Sharing Jesus with our teens may be scarier and harder than sharing Him with strangers. With strangers we know they have free will and they are their own person and they can do whatever they decide with the message you tell them. With our kids our faith can easily feel forced and it’s hard to strike that balance. With strangers there is no history with you clouding the purity of your message. With our kids there is a laundry list of past mistakes, hurts, and grievances which can make it slow for them to accept our faith and make us hesitant to share because of shame. And with strangers we love them with the level of agape love that Jesus gives us for them, but with our kids there is a lot of other kinds of love and intense soul ties and bonds which make us much more likely to be emotionally hijacked by their response to our faith message. Once we start responding to their faith journey emotionally we tend to make good intentioned mistakes which usually serve to push them away from God more than draw them. Ultimately with strangers we hope they accept Jesus but we are ready for the negative reaction we are likely to get, but with our kids we feel there can be no alternative and we feel pressured to pressure them into the security of a prayer of salvation.
Passing on faith to our kids should be much more natural and automatic than with strangers. With our kids we have the every day life encounters that make it almost unnecessary for us to say anything preachy – we just live out an example in front of them. They are our most attentive audience, even if it doesn’t seem like it. So as you live out your faith in front of your kids, keep this in mind:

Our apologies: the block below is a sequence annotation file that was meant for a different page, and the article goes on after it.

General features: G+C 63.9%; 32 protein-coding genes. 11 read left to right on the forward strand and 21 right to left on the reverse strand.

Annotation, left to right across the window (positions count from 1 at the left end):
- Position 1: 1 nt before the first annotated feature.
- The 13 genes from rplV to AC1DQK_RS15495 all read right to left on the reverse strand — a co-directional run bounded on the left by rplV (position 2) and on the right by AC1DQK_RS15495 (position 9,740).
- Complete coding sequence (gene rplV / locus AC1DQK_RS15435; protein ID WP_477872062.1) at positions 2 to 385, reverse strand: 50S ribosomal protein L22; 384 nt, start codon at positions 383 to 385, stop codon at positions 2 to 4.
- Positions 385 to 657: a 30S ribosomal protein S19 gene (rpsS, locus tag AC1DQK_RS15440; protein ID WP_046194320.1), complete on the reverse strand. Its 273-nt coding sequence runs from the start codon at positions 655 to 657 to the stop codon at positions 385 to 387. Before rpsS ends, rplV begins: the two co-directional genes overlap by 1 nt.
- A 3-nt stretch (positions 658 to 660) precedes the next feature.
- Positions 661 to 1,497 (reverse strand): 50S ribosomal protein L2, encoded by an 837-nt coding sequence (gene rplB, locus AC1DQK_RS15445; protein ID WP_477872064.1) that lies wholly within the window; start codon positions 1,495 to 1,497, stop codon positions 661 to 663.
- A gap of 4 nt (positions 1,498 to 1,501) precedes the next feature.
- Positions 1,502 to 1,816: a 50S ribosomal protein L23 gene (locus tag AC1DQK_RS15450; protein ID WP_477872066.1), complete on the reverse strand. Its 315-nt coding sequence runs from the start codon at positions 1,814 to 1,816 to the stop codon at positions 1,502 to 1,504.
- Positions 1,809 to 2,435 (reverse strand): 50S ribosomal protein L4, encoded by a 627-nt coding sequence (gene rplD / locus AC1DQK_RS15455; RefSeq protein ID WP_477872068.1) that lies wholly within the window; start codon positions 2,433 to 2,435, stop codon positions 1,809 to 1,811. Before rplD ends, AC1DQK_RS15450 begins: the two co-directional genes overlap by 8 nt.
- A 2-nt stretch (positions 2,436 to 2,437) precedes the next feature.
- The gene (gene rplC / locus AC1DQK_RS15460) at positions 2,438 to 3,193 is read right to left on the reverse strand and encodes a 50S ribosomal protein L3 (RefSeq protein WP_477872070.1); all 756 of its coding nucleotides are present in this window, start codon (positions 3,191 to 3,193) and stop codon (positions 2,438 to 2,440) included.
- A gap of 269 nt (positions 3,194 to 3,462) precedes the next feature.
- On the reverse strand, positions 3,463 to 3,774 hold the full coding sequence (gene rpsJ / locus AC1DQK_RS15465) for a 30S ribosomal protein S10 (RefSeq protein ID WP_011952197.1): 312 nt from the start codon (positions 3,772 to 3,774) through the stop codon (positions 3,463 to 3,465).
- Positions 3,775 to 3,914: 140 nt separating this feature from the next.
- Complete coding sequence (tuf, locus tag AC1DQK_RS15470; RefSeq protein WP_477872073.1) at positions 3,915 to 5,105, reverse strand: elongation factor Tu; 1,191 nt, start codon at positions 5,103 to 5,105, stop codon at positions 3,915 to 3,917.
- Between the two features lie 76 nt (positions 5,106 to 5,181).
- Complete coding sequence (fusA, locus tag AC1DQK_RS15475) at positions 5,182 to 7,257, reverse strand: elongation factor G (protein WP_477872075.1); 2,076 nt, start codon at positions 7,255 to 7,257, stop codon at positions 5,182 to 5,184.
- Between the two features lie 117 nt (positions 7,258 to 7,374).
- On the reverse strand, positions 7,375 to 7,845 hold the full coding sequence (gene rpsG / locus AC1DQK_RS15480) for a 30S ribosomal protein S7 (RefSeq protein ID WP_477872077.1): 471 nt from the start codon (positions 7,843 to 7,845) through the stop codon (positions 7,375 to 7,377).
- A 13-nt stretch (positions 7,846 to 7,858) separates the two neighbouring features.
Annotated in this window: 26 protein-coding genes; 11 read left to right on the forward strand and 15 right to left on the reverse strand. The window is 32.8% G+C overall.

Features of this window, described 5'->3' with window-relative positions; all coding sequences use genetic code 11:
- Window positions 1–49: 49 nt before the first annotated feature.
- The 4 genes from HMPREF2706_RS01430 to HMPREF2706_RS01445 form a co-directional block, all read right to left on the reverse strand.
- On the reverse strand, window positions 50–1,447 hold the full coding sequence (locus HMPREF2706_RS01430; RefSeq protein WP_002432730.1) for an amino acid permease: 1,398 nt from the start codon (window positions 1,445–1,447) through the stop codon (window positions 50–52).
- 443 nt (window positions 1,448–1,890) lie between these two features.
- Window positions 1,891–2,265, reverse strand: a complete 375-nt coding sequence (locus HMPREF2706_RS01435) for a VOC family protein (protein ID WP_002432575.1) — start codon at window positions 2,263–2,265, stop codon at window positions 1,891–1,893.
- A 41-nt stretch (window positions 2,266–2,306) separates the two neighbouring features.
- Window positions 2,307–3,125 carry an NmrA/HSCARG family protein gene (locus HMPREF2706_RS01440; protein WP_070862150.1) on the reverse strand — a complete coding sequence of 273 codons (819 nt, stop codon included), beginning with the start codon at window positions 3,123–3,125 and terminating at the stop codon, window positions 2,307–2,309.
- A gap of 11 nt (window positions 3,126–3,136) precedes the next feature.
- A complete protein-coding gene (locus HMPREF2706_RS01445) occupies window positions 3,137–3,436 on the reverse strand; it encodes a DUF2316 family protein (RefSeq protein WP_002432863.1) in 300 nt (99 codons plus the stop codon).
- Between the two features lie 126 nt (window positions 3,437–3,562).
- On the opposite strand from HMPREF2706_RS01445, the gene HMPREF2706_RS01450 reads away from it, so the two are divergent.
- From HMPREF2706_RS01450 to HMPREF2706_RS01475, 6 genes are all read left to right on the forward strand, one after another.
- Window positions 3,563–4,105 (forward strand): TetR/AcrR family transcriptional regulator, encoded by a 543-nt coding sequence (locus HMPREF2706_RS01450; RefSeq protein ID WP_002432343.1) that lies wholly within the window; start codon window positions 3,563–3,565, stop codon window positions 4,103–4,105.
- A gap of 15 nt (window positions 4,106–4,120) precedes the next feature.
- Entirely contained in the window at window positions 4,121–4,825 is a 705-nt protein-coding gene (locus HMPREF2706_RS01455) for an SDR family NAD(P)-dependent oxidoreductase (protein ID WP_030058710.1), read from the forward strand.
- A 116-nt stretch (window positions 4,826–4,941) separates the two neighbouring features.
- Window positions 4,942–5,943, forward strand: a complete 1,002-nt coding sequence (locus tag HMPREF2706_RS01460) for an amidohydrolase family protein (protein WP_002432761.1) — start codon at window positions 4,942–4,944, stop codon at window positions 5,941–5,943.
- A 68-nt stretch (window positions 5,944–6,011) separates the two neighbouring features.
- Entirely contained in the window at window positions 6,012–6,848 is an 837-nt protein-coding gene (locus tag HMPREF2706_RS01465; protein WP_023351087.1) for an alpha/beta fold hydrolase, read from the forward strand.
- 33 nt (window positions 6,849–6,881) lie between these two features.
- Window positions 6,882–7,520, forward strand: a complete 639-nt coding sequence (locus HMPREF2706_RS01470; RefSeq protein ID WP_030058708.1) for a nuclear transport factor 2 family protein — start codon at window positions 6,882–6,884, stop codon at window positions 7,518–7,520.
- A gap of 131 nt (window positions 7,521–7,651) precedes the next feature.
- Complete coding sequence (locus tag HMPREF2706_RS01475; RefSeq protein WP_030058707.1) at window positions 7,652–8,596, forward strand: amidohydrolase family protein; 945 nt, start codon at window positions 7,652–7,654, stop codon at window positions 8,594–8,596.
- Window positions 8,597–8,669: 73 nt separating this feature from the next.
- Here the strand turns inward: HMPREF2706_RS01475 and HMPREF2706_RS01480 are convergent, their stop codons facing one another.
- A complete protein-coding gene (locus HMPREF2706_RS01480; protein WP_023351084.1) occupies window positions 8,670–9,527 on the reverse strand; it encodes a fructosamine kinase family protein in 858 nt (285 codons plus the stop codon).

- Make sure you are living out relationship more than religion. When you pray make sure you are being natural and somewhat informal. Favor words and language that does not feel alien to your normal way of talking. Avoid making them feel that God is “foreign” and unknowable or that you have to put on an act to talk to Him. Avoid compartmentalizing your religion to certain situations, rather live out a relationship where God is always with you and in the forefront of your mind and motives.
- Praying at mealtimes is less important than praying in odd times
- Give God a chance to show Himself to your child by praying in specific ways for things that matter to them. Let them discover ways he answers those prayers, don’t point it out to them.
- Let your kids see you seek God in prayer, worship, and in the Bible.
We do not want to just pass on a religious list of rules to keep. We want to pass on a relationship. Obviously, this requires that we have a relationship first. This is one of many areas where if we focus on taking care of our own self, it’s more likely to impact our kids better than us trying to focus on their stuff.